May 8, 2005

Levitt caught embroidering truth:

From a U. of Chicago Graduate School of Business News report on a talk given by Freakonomics author Steven D. Levitt:

His research tells him that 35 percent of the “incredible drop in crime” in the early 1990s was due to abortion legalization.

While conceding that some people aren’t completely convinced of his findings, “I think it’s pretty compelling,” Levitt told students in the Milton Friedman Group on April 25 at the Hyde Park Center.

Levitt said he based his theory on two pieces: unwanted, unloved children are at highest risk for crime; and fewer unwanted children—a million a year—came into existence because of abortion’s legalization.

Levitt needs to bamboozle the public about the size of the reduction in unwanted births because it's central to his theory's appeal. Yet, it's also imprudent of him to blatantly mislead the public like this because we can quote him on what really happened: "Conceptions rose by nearly 30 percent, but births actually fell by 6 percent …" Most legal abortions, as Levitt has admitted, are pure waste -- a fetus who never would have been conceived without legalization gets aborted.

The peak number of abortions per year was 1.6 million. The number of births was running at about 3.7 million before legalization of abortion. This would suggest a reduction in the number of births due to abortion of around a quarter of a million. Other methodologies might raise that to a half million, but Levitt knows very well that it wasn't a million. Levitt himself told an interviewer regarding the impact of legalization:

“One in four of the pregnancies which took place were just because people were lazy,” he says. “That’s a lot. That’s a lot of abortions.”

The article on his U of C talk continues:

He tested his theory on the data and it fit. In addition, states that legalized abortion three years earlier than Roe v. Wade saw their crime rates dramatically dip three years earlier than other states.

Notice how Levitt tries to skate by the fact that the early-liberalizing metropolises are also precisely where the serious violent crime rate first went up. As Levitt acknowledged to me in 1999, “[T]he high abortion places like New York and California tended to have a bigger crack problem, and tended to have crack arrive earlier.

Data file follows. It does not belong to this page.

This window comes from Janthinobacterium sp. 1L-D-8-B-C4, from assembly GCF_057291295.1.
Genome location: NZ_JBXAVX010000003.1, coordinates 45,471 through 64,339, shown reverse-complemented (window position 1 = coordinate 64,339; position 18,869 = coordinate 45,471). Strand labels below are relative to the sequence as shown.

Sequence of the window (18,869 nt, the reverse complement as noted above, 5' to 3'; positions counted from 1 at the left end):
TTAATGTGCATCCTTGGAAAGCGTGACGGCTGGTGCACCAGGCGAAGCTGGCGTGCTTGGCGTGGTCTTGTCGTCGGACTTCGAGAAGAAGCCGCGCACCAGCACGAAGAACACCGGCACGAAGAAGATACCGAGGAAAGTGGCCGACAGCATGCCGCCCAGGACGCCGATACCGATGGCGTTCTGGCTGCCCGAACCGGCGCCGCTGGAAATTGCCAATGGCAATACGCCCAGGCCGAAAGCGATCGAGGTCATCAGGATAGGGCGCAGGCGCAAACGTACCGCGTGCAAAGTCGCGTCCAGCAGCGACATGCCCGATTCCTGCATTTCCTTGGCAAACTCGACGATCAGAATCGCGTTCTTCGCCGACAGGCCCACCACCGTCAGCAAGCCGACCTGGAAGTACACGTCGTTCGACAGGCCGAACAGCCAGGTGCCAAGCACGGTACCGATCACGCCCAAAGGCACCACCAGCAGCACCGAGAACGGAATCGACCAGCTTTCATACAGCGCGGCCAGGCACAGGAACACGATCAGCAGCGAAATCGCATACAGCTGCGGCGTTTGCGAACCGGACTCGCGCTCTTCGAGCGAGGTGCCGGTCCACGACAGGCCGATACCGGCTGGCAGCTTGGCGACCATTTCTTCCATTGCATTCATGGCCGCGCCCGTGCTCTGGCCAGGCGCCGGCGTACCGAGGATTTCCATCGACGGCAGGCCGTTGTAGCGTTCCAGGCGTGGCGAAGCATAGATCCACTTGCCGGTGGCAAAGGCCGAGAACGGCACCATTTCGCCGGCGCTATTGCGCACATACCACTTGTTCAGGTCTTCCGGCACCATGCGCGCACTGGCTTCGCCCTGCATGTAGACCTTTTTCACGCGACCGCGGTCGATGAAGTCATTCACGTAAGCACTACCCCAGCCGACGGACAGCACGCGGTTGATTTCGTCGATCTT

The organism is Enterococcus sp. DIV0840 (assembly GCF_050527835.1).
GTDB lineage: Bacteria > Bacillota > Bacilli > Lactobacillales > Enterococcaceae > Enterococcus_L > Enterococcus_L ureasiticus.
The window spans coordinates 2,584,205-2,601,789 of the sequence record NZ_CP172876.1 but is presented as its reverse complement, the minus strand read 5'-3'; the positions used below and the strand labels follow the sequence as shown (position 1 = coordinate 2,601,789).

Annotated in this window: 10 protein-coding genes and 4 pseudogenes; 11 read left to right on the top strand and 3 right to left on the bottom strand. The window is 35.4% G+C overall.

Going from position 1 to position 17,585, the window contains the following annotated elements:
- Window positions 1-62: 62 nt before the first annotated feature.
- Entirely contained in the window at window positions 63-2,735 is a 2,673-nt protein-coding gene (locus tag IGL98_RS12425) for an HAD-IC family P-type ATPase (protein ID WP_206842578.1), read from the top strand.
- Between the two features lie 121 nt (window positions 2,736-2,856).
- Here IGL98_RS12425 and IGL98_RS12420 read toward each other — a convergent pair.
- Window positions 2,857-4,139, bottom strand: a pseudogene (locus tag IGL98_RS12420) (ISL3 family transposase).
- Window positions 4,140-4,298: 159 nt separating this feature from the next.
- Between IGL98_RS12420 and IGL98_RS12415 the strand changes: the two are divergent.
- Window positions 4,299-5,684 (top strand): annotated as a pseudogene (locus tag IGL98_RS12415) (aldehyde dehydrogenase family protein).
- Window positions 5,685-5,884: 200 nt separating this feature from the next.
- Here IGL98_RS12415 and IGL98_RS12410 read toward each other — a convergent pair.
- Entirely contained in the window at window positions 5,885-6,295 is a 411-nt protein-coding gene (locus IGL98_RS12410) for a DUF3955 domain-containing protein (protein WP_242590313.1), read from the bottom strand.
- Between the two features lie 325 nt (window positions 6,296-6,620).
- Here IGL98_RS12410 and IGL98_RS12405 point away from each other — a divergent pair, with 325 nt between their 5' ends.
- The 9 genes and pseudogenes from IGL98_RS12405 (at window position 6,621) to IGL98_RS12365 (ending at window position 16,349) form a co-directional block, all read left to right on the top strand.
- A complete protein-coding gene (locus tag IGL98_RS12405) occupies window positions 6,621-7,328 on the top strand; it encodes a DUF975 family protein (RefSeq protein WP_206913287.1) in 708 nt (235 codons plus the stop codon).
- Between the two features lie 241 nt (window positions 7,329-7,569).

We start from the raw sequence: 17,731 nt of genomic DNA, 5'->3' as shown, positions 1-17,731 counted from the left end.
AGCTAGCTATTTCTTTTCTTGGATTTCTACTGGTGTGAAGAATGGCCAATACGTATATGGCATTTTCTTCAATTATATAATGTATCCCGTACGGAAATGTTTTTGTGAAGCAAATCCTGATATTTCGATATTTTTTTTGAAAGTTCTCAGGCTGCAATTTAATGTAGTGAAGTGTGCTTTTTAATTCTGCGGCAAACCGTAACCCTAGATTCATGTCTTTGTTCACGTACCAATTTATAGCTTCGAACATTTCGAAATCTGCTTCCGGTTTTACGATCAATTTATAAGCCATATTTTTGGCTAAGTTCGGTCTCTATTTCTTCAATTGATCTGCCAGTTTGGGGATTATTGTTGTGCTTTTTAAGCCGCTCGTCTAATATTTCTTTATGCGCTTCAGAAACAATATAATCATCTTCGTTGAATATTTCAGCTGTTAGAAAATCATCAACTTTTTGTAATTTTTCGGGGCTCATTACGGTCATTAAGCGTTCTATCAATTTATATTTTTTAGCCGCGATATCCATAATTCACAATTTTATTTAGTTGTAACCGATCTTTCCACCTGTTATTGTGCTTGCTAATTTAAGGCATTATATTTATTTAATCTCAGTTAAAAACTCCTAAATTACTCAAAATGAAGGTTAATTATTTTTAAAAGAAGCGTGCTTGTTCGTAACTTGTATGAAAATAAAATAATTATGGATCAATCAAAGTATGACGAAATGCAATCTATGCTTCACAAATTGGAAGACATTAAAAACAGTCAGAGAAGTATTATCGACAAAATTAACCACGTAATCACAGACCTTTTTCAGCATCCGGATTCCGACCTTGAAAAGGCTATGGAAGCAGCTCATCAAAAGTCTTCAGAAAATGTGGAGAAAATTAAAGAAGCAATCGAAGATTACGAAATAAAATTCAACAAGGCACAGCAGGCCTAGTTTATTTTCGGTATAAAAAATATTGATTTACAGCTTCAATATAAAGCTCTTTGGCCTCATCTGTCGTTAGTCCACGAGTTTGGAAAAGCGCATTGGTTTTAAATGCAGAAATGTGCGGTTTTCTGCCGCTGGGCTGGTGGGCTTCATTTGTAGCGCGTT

Levitt seems to think longer lag periods are more trustworthy. If NYC and LA legalized abortion in 1970 and the juvenile murder rate went up in those places 17 years later and then fell there 22 or so years later, Levitt wants us to believe that we should trust him that legalization's effect was not felt 17 years after 1970, but was felt 22 years after 1970. In Levitt's Private Universe, the longer the lag in years between a potential cause and its hypothesized effect, the more trustworthy the connection is!

But what about the spike in crime among young black males in the late 1980s and early 1990s, which critics offer as a puzzle piece that doesn’t neatly fit Levitt’s solution?

“The answer, to me it seems obvious,” Levitt said. “It’s crack cocaine.”

You can see how Levitt tries to have his cake and eat it too. The enormous rise in murder and serious violent crime rates among precisely the group most culled by the legalization of abortion -- young urban blacks -- is assumed away as having nothing to do with abortion. It's purely the result of an exogenous event, the rise of the crack wars. Okay, but then, in contrast, the fall in serious violent crime rates is assumed to be the result of abortion, not the decline of the crack wars.